Product reviews can play an important role in ecommerce. Almost nine out of 10 shoppers read product reviews, and many studies over many years have shown that reviews help shoppers to make online buying decisions. To discuss ecommerce reviews, I recently spoke with Paul Kirwin, C.E.O. and founder of Channel Signal, a product review monitoring and analytics firm. Practical Ecommerce: Why are product reviews important for ecommerce? Paul Kirwin: Ninety percent of consumers read product reviews.
Perhaps as many as 4,000 brick-and-mortar stores have closed in the United States since last year, creating what some are calling a “retail apocalypse.” This would-be industry-wide meltdown can teach other, still operating, retailers at least three lessons about growth and investment. It could be argued that many of the floundering retail chains failed to invest in people — both employees and customers — and the technology needed to serve those people.
The Amazon marketplace contains nearly 500 million products, from about 2 million sellers. That’s a lot of competition for businesses that sell items there. In fact, being competitive on Amazon is exactly what I’m going to discuss in this interview. It’s with Casey Gauss, co-founder and C.E.O. of Viral Launch, a software and services platform helping brands to source, launch, and succeed on the Amazon marketplace. Practical Ecommerce: How did you come to create Viral Launch?
Muck Rack makes it simple to find people, tweets, or articles that mention any name, keyword, company, hashtag etc. We've compiled this guide to help you make the most of your search.
Selecting a term
Start searching tweets, articles from media outlets, articles mentioned in tweets, journalists'
names, titles and bios with some suggested searches:
Companies or Topics (e.g. iPhone, Microsoft)
Phrases (e.g. "cloud computing") — use quotes to keep the terms together
Twitter handles (e.g. @username) — returns those who have mentioned or replied to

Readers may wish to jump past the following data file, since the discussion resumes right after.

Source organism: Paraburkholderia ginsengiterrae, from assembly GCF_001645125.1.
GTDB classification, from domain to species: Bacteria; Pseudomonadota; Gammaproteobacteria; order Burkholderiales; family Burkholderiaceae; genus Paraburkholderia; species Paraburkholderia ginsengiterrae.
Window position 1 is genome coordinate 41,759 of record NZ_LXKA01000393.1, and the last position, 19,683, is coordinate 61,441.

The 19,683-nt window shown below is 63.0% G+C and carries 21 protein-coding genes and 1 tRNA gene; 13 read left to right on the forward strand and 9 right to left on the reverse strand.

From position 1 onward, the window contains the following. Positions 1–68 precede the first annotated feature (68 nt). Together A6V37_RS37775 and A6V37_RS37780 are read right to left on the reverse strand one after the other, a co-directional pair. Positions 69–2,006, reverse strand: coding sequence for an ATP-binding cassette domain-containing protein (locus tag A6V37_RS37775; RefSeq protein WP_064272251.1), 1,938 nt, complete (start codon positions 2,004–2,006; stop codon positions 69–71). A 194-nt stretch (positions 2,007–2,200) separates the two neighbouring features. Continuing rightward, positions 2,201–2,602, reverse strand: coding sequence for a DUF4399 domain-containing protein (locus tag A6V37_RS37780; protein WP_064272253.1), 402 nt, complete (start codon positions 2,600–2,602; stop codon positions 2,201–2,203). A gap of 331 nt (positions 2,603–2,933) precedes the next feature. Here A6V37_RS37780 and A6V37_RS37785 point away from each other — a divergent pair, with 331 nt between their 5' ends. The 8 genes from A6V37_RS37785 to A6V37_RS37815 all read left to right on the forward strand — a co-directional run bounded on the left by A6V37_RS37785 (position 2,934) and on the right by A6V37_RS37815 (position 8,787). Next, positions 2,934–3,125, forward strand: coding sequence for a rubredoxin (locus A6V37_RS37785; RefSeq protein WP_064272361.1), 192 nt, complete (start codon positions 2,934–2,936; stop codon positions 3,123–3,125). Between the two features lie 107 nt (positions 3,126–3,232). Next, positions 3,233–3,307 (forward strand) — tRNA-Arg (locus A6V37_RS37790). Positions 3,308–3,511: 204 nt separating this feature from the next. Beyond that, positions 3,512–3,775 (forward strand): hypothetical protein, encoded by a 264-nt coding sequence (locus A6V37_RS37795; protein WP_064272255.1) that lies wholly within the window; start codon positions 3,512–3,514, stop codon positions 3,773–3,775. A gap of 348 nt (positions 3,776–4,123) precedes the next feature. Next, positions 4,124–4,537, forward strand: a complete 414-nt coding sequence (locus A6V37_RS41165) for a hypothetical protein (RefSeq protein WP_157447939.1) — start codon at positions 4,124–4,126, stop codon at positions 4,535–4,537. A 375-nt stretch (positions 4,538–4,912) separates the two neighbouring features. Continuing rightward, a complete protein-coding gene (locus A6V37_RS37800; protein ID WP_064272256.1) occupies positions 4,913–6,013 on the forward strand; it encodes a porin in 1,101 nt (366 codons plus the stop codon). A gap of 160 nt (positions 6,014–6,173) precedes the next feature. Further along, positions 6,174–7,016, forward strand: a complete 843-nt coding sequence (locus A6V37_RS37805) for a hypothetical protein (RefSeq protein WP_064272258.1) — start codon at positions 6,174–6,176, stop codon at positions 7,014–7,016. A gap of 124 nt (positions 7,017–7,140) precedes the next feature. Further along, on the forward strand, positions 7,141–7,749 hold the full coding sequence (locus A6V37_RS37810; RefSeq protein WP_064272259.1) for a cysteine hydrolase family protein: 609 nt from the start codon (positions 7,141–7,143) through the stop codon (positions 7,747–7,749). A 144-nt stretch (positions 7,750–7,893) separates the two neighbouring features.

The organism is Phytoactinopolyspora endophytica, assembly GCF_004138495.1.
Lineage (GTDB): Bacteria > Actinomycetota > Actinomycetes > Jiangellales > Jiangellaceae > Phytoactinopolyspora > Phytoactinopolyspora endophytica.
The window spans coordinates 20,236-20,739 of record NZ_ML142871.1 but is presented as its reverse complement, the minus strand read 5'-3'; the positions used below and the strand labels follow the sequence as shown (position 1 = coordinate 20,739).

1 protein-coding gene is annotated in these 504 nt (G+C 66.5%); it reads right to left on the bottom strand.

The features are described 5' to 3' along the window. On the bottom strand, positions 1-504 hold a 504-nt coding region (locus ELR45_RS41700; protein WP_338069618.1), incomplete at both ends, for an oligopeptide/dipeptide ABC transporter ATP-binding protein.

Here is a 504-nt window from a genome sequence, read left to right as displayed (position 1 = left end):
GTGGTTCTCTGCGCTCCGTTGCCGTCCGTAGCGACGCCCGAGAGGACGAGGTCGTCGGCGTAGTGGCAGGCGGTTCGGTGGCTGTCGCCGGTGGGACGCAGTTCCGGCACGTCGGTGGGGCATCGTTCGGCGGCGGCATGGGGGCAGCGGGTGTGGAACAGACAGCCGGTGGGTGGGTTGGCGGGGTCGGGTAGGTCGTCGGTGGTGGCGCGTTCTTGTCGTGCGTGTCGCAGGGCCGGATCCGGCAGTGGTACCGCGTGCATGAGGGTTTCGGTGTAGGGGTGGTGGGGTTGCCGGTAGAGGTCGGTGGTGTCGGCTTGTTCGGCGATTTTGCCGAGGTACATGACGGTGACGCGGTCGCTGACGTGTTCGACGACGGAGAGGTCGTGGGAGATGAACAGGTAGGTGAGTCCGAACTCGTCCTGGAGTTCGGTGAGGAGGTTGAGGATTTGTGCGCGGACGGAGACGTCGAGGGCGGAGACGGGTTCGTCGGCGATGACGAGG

Names (e.g. "David Pogue")
Hashtags (e.g. #sxsw, #london2012)
Bio details (e.g. vegan, Olympics, father)
Muck Rack's Advanced Search allows for many boolean operators.
Find results that mention multiple specified terms, use AND or
+. For example, ensure each result contains both Elon Musk and Mark Zuckerberg by
searching Obama AND Romney or Obama + Romney.
Use the operators OR or , to broaden your search when you'd like either of
multiple terms to appear in results. (This is the default behavior of our search when no operators
are used.) For example, search for democrat OR republican to find results that refer to
Democrats and/or Republicans.
Use NOT or - to subtract results from your search. For
example, searching Disney will yield results about the Walt Disney Company as well as Walt Disney
World Resort. To exclude mentions of Disney World, search for Disney -World or Disney
When using one of these operators with a phrase, enclose it in quotation marks. For example, you can
find results about smartphones excluding Apple's iPhone 4S by searching smartphone -"iPhone
Exact case matching or punctuation
If you're searching for a brand name or keyword that relies on specific punctuation marks or capitalization, you can
find results that match your exact query by adding matchcase: before the keyword you're searching for, like matchcase:E*TRADE .
Use parentheses to separate multiple
boolean phrases. For example, to find journalists talking about having fun in Disney World or
Disneyland, search for ("disney world" OR disneyland) AND fun.
An asterisk can be used to search for any variation of a root word truncated by the asterisk. For example, searching for admin* will return results for administrator, administration, administer, administered, etc.
A near operator is an AND operator where you can control the distance between the words. You can vary the distance the near operation uses by adding a forward slash and number (between 0-99) such as strawberries NEAR/10 "whipped cream", which means the strawberries must exist within 10 words of "whipped cream".